For the first time in years, I had to face my reality, and the masks began to peel off. For the first time ever, I was in front of a doctor, a woman I need to mention, who literally took me on and participated as a woman in the discussion of my life. She put the numbers out there with all of my test results and what the history of numbers like mine have brought about in her experience. But more than that, she really cared. She really understood my dislike of medicines, shots, etc. Two hours worth of discussion including a part of my diagnosis from the numbers that no one had ever totally addressed before. The history of liver problems in my family as well as my early gallbladder surgery, liver damage following the prescribing of an arthritis medication that went unmonitored by the physician leading to a major enzyme imbalance situation that necessitated work with a liver specialist, and more. But no one ever took the time to really look at where I was in the total health picture and what the connection was to the diabetes. And there is a connection, which I am not going into here because this is really all about the masks of my life. And so now we are really looking at the liver’s role in this diagnosis and how we keep the mask off and get back to health that will allow me to live the life I dream of–active, youthful, healthy all the way into the end of the first decade of the second century of my life. With more work with the diabetes team of Healthspan Cleveland–I was there literally all day–my decision was made.
Yes, I was going to have medication; yes, I was going to monitor my blood sugar, and more. Their process at Healthspan made all of the difference in the world. The doctor made the biggest difference since she was so different than any medical practitioner I had ever encountered before. But the biggest difference was that I removed the masks yesterday and brought into focus who I am and who I want to be when I reach the age of 104 plus. If this is what I need to do to achieve that dream, then so be it. I have gone from the holistic believer that nutrition and thought can keep you healthy and overcome anything to the holistic believer who feels that God puts the right people in your life at the right time to save you from your own potential folly, to make sure that now that you are doing what you have been meant to do for your whole life that your life will not end prematurely because of a philosophical belief that the traditional medical field is all screwed up.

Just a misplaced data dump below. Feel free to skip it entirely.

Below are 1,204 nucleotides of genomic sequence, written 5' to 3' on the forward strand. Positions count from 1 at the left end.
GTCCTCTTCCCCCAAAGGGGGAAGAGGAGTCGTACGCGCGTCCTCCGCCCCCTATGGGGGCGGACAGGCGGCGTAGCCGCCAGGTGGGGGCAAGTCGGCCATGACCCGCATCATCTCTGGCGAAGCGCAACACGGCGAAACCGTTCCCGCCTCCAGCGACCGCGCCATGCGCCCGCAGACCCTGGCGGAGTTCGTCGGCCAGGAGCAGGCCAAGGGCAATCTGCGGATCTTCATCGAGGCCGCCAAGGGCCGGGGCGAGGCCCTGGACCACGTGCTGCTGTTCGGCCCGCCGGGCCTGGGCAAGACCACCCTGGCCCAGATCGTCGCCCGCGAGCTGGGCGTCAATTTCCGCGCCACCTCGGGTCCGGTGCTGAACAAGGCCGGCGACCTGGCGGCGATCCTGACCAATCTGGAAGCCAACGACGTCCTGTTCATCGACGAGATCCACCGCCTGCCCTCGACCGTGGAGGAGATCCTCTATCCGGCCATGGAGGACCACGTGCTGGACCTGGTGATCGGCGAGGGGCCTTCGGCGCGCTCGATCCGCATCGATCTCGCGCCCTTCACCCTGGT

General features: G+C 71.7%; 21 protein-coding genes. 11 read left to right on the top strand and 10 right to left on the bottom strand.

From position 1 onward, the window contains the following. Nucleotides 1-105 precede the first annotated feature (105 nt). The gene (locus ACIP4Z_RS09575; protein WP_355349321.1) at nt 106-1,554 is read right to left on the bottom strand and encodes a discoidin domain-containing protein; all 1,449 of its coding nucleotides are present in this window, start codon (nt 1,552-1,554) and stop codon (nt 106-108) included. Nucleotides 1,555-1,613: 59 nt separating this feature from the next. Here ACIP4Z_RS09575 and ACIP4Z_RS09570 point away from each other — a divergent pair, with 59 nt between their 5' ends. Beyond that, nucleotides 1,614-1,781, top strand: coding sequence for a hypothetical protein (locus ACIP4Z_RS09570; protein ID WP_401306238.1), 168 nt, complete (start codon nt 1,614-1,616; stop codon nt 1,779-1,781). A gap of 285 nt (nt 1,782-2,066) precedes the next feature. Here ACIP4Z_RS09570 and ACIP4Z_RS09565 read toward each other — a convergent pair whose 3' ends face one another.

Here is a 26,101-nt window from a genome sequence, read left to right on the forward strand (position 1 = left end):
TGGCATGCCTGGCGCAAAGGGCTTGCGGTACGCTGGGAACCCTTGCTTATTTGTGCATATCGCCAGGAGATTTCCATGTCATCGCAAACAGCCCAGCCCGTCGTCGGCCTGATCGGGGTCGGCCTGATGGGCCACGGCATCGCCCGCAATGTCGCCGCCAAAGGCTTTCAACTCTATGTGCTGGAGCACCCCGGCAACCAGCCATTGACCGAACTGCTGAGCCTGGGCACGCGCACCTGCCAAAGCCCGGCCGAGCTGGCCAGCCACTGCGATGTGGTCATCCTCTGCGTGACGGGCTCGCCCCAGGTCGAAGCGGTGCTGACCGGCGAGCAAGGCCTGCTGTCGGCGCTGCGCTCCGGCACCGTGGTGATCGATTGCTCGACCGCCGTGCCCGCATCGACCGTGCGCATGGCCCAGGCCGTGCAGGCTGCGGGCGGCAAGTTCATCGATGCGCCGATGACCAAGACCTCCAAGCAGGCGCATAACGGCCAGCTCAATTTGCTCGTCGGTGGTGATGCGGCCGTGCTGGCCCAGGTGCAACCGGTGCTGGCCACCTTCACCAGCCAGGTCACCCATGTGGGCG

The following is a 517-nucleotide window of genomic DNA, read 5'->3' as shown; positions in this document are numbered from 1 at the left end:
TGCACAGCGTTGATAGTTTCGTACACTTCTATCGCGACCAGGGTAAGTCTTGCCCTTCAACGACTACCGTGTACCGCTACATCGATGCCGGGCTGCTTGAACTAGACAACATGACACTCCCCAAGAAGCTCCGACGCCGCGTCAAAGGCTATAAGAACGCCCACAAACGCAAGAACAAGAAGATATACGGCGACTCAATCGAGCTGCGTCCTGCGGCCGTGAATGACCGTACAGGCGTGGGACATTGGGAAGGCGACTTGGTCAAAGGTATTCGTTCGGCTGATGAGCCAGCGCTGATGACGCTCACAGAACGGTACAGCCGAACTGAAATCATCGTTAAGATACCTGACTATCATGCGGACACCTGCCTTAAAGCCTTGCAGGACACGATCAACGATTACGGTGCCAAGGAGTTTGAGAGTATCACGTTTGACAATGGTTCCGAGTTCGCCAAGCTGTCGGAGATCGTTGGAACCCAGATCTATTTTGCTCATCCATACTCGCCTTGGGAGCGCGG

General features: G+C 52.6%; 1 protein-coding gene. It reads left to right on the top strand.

Yes, I am doing what is my passion and mission in life, and I need to keep doing it as long as possible. So God put a wonderful woman into my life yesterday through a series of synchronistic moves over the past weeks, a woman who could take on my beliefs with respect and intelligence to prove what I have always said: “I am a Scorpio. Things are black and white, no gray. I maKe decisions easily, and they are black and white; but give me enough evidence that I am wrong, and I will change my mind.”
Yesterday, I changed my mind big time. Many masks came off. Twenty four hours later, I have all I need to become healthy: a blood glucose monitor that I already know how to use and have; a sharps container and I know what happens when I have to dispose of it; new medication that I have begun to take; a new meal plan and a wonderful new school of knowledge of carbohydrates and how to weigh them on my new scale. The mask of thinking I am healthy is off. Yes, I am still a believer in holistic medicine but there comes a time when the mask is off and you say to yourself : I cannot do this by myself, and the biggest mask of all for me: ” I am woman hear me roar and I can take care of myself” is off. I now know I need help to be who I am meant to be.
And to quote Noel DeJesus who was quoted in “Unmask…”
“Continuously lying to yourself is just as fatal as suicide, only slower. Take ownership of your life, be accountable to you.”
Yes, I am.